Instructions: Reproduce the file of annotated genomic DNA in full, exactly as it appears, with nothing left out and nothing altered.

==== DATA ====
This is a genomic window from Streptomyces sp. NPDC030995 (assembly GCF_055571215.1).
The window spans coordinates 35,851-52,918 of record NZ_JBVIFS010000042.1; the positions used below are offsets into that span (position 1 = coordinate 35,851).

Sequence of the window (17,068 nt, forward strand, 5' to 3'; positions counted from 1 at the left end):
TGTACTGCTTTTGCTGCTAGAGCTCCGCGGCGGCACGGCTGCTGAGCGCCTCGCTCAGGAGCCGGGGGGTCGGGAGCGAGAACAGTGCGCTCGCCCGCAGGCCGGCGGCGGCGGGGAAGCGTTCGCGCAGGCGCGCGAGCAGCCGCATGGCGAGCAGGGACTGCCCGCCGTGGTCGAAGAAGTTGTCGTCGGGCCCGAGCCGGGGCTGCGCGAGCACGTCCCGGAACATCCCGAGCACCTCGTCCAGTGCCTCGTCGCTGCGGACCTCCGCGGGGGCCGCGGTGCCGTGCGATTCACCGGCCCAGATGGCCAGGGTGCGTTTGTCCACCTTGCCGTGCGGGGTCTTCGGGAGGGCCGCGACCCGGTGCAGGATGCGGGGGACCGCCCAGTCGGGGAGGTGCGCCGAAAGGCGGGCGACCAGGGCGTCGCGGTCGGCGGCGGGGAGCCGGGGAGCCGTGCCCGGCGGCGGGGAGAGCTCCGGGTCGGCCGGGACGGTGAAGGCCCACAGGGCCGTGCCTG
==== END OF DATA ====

This is a genomic window from Streptomyces sp. NPDC030995 (assembly GCF_055571215.1).
The window spans coordinates 35,851-52,918 of record NZ_JBVIFS010000042.1; the positions used below are offsets into that span (position 1 = coordinate 35,851).

Sequence of the window (17,068 nt, forward strand, 5' to 3'; positions counted from 1 at the left end):
TGTACTGCTTTTGCTGCTAGAGCTCCGCGGCGGCACGGCTGCTGAGCGCCTCGCTCAGGAGCCGGGGGGTCGGGAGCGAGAACAGTGCGCTCGCCCGCAGGCCGGCGGCGGCGGGGAAGCGTTCGCGCAGGCGCGCGAGCAGCCGCATGGCGAGCAGGGACTGCCCGCCGTGGTCGAAGAAGTTGTCGTCGGGCCCGAGCCGGGGCTGCGCGAGCACGTCCCGGAACATCCCGAGCACCTCGTCCAGTGCCTCGTCGCTGCGGACCTCCGCGGGGGCCGCGGTGCCGTGCGATTCACCGGCCCAGATGGCCAGGGTGCGTTTGTCCACCTTGCCGTGCGGGGTCTTCGGGAGGGCCGCGACCCGGTGCAGGATGCGGGGGACCGCCCAGTCGGGGAGGTGCGCCGAAAGGCGGGCGACCAGGGCGTCGCGGTCGGCGGCGGGGAGCCGGGGAGCCGTGCCCGGCGGCGGGGAGAGCTCCGGGTCGGCCGGGACGGTGAAGGCCCACAGGGCCGTGCCTG